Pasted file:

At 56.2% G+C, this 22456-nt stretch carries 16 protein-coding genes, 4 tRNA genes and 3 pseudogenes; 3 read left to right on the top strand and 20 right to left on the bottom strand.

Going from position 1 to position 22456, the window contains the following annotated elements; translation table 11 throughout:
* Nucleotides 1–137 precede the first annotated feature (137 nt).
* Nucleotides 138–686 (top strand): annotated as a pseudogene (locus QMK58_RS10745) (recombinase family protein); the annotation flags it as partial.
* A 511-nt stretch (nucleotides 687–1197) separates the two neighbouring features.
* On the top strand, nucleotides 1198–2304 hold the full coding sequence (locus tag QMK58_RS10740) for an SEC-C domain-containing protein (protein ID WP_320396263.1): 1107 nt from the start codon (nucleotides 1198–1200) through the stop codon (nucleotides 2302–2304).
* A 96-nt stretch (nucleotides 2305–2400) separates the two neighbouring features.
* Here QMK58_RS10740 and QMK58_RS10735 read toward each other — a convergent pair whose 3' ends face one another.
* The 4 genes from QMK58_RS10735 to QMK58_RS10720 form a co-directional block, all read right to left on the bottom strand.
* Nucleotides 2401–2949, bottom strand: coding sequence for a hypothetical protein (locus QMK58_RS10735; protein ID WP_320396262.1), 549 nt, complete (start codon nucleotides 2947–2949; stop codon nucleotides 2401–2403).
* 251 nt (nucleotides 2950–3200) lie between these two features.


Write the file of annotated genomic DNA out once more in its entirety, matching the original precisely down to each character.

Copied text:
At 56.2% G+C, this 22456-nt stretch carries 16 protein-coding genes, 4 tRNA genes and 3 pseudogenes; 3 read left to right on the top strand and 20 right to left on the bottom strand.

Going from position 1 to position 22456, the window contains the following annotated elements; translation table 11 throughout:
* Nucleotides 1–137 precede the first annotated feature (137 nt).
* Nucleotides 138–686 (top strand): annotated as a pseudogene (locus QMK58_RS10745) (recombinase family protein); the annotation flags it as partial.
* A 511-nt stretch (nucleotides 687–1197) separates the two neighbouring features.
* On the top strand, nucleotides 1198–2304 hold the full coding sequence (locus tag QMK58_RS10740) for an SEC-C domain-containing protein (protein ID WP_320396263.1): 1107 nt from the start codon (nucleotides 1198–1200) through the stop codon (nucleotides 2302–2304).
* A 96-nt stretch (nucleotides 2305–2400) separates the two neighbouring features.
* Here QMK58_RS10740 and QMK58_RS10735 read toward each other — a convergent pair whose 3' ends face one another.
* The 4 genes from QMK58_RS10735 to QMK58_RS10720 form a co-directional block, all read right to left on the bottom strand.
* Nucleotides 2401–2949, bottom strand: coding sequence for a hypothetical protein (locus QMK58_RS10735; protein ID WP_320396262.1), 549 nt, complete (start codon nucleotides 2947–2949; stop codon nucleotides 2401–2403).
* 251 nt (nucleotides 2950–3200) lie between these two features.